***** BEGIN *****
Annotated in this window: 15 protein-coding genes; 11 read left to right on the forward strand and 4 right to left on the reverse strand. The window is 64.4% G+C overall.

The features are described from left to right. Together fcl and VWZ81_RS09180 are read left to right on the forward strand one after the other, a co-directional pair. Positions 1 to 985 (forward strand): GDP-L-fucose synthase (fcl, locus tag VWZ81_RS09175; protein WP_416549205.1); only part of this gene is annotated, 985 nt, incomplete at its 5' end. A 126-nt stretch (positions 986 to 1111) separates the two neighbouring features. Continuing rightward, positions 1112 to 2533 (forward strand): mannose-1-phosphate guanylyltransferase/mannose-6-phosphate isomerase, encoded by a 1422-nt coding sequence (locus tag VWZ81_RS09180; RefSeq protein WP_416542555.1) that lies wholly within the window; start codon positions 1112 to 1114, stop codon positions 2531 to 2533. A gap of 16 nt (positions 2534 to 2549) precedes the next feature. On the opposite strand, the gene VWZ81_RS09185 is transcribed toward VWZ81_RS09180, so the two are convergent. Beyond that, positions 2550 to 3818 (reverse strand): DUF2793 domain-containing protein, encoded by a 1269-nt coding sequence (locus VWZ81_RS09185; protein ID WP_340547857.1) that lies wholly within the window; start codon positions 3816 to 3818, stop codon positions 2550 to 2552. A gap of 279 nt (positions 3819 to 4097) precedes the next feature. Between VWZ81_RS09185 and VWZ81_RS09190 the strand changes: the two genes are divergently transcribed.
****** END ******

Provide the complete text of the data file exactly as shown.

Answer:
Annotated in this window: 15 protein-coding genes; 11 read left to right on the forward strand and 4 right to left on the reverse strand. The window is 64.4% G+C overall.

The features are described from left to right. Together fcl and VWZ81_RS09180 are read left to right on the forward strand one after the other, a co-directional pair. Positions 1 to 985 (forward strand): GDP-L-fucose synthase (fcl, locus tag VWZ81_RS09175; protein WP_416549205.1); only part of this gene is annotated, 985 nt, incomplete at its 5' end. A 126-nt stretch (positions 986 to 1111) separates the two neighbouring features. Continuing rightward, positions 1112 to 2533 (forward strand): mannose-1-phosphate guanylyltransferase/mannose-6-phosphate isomerase, encoded by a 1422-nt coding sequence (locus tag VWZ81_RS09180; RefSeq protein WP_416542555.1) that lies wholly within the window; start codon positions 1112 to 1114, stop codon positions 2531 to 2533. A gap of 16 nt (positions 2534 to 2549) precedes the next feature. On the opposite strand, the gene VWZ81_RS09185 is transcribed toward VWZ81_RS09180, so the two are convergent. Beyond that, positions 2550 to 3818 (reverse strand): DUF2793 domain-containing protein, encoded by a 1269-nt coding sequence (locus VWZ81_RS09185; protein ID WP_340547857.1) that lies wholly within the window; start codon positions 3816 to 3818, stop codon positions 2550 to 2552. A gap of 279 nt (positions 3819 to 4097) precedes the next feature. Between VWZ81_RS09185 and VWZ81_RS09190 the strand changes: the two genes are divergently transcribed.